The containment system will be designed to deal with well blowouts and is expected to be ready within 18 months, Exxon said. The response team should be able to start mobilizing within 24 hours of an oil spill, and be fully in place within weeks, said Sara Ortwein, vice president of engineering for Exxon Mobil Development Co.
The oil companies hope the plan will help deflect the intense official and public criticism of the oil industry. Despite major technological breakthroughs that led to the exploitation of oil and gas trapped far below sea level, the industry was caught without an effective response to the Deepwater Horizon oil spill.
Last June, the chief executives of Exxon, Shell, Chevron, ConocoPhillips and BP were grilled by lawmakers who accused them of using “cookie cutter” plans for responding to large-scale oil spills. Mr. Tillerson acknowledged that the industry had been caught unprepared for a disaster.
BP spokesman Scott Dean said in a statement that lessons from the Deepwater Horizon spill “will change how the industry operates offshore and responds to oil spills.” Mr. Dean added that the oil companies’ plan “seems to incorporate many of the tools and approaches that BP has brought to bear in this incident,” and that BP will share what it has learned from the spill with the rest of the industry.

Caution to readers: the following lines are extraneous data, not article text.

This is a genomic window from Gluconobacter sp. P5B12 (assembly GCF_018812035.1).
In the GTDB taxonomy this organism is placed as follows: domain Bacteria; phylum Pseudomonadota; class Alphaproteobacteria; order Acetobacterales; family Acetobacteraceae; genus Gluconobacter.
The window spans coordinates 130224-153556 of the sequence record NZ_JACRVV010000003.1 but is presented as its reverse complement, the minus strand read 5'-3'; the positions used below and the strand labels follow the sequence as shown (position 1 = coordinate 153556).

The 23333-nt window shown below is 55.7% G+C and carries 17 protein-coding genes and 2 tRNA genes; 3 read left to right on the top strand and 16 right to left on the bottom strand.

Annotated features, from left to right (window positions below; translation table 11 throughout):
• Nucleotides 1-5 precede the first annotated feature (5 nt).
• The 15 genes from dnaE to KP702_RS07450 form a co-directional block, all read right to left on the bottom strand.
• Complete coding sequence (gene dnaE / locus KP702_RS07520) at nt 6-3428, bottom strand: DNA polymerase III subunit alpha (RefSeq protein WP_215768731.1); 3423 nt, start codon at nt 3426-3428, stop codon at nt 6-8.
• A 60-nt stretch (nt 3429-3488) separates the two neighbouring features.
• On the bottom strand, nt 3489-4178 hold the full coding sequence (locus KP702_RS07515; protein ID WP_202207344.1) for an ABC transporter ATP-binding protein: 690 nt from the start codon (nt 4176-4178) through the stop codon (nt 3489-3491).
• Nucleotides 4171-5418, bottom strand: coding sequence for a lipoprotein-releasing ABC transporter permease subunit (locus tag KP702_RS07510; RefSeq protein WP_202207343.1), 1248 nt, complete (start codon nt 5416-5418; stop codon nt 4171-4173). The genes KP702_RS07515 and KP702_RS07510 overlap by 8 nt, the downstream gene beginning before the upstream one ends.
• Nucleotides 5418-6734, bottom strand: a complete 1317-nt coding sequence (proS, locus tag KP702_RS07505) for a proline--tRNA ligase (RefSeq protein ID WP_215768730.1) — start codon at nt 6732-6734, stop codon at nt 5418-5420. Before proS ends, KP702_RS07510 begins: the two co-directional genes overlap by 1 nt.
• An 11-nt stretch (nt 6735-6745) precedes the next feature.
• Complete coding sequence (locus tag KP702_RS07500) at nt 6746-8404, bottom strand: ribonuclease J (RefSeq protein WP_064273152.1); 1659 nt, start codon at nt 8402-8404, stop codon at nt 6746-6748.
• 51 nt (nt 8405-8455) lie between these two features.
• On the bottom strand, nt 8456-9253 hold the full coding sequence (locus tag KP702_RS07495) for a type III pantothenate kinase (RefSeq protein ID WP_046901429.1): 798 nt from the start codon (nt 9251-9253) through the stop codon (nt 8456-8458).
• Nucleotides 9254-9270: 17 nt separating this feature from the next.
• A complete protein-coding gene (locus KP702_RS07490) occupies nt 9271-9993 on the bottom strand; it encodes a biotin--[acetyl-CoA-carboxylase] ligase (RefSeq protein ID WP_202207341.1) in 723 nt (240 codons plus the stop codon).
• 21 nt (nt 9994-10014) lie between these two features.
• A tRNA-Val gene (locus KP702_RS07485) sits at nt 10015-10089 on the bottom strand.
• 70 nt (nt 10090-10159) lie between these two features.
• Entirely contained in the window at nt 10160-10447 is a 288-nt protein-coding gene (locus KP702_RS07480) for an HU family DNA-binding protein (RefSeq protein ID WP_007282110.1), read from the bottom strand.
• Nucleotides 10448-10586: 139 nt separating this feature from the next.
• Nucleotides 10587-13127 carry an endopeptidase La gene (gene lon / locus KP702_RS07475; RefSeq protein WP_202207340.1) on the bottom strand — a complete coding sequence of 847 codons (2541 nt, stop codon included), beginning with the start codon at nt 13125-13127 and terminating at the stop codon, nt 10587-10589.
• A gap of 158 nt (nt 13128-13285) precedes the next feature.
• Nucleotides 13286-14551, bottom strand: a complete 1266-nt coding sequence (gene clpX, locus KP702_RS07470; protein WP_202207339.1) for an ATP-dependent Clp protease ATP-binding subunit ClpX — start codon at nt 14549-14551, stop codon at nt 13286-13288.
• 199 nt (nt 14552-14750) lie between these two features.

On July 12, U.S. authorities reimposed a deepwater drilling moratorium, which has been vehemently opposed by the oil industry since it was first imposed in May but which the government says is necessary to ensure safe drilling practices.
The new system “clearly would address” concerns about the industry’s capability to deal with massive spills, Mr. Tillerson said in an interview, even though Exxon and the oil industry say that such events are preventable.